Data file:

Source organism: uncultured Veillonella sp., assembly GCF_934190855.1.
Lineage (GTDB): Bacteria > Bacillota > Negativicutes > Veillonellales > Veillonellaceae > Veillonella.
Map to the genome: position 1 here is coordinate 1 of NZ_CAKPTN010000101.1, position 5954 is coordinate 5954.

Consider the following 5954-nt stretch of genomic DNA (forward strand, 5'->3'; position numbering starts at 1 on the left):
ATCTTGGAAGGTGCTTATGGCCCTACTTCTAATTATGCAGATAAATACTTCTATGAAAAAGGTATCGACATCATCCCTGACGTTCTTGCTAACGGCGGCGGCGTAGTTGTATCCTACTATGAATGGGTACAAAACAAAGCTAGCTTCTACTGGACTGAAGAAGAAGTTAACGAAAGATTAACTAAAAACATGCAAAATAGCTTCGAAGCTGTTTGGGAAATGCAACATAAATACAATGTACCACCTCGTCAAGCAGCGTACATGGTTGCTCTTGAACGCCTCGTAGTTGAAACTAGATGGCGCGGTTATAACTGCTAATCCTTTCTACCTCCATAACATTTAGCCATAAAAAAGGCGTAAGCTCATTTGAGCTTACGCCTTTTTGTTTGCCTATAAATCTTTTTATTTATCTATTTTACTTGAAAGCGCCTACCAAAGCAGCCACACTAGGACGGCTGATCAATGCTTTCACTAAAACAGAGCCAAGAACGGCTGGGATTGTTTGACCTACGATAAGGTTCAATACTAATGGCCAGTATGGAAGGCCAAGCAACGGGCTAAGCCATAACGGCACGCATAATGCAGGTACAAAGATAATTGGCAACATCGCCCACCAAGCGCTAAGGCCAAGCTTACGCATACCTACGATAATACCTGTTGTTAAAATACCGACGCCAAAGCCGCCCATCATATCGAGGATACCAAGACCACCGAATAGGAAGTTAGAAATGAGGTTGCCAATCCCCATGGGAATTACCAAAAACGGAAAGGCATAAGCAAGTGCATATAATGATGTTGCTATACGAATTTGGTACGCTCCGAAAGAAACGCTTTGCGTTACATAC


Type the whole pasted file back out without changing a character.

Source organism: uncultured Veillonella sp., assembly GCF_934190855.1.
Lineage (GTDB): Bacteria > Bacillota > Negativicutes > Veillonellales > Veillonellaceae > Veillonella.
Map to the genome: position 1 here is coordinate 1 of NZ_CAKPTN010000101.1, position 5954 is coordinate 5954.

Consider the following 5954-nt stretch of genomic DNA (forward strand, 5'->3'; position numbering starts at 1 on the left):
ATCTTGGAAGGTGCTTATGGCCCTACTTCTAATTATGCAGATAAATACTTCTATGAAAAAGGTATCGACATCATCCCTGACGTTCTTGCTAACGGCGGCGGCGTAGTTGTATCCTACTATGAATGGGTACAAAACAAAGCTAGCTTCTACTGGACTGAAGAAGAAGTTAACGAAAGATTAACTAAAAACATGCAAAATAGCTTCGAAGCTGTTTGGGAAATGCAACATAAATACAATGTACCACCTCGTCAAGCAGCGTACATGGTTGCTCTTGAACGCCTCGTAGTTGAAACTAGATGGCGCGGTTATAACTGCTAATCCTTTCTACCTCCATAACATTTAGCCATAAAAAAGGCGTAAGCTCATTTGAGCTTACGCCTTTTTGTTTGCCTATAAATCTTTTTATTTATCTATTTTACTTGAAAGCGCCTACCAAAGCAGCCACACTAGGACGGCTGATCAATGCTTTCACTAAAACAGAGCCAAGAACGGCTGGGATTGTTTGACCTACGATAAGGTTCAATACTAATGGCCAGTATGGAAGGCCAAGCAACGGGCTAAGCCATAACGGCACGCATAATGCAGGTACAAAGATAATTGGCAACATCGCCCACCAAGCGCTAAGGCCAAGCTTACGCATACCTACGATAATACCTGTTGTTAAAATACCGACGCCAAAGCCGCCCATCATATCGAGGATACCAAGACCACCGAATAGGAAGTTAGAAATGAGGTTGCCAATCCCCATGGGAATTACCAAAAACGGAAAGGCATAAGCAAGTGCATATAATGATGTTGCTATACGAATTTGGTACGCTCCGAAAGAAACGCTTTGCGTTACATAC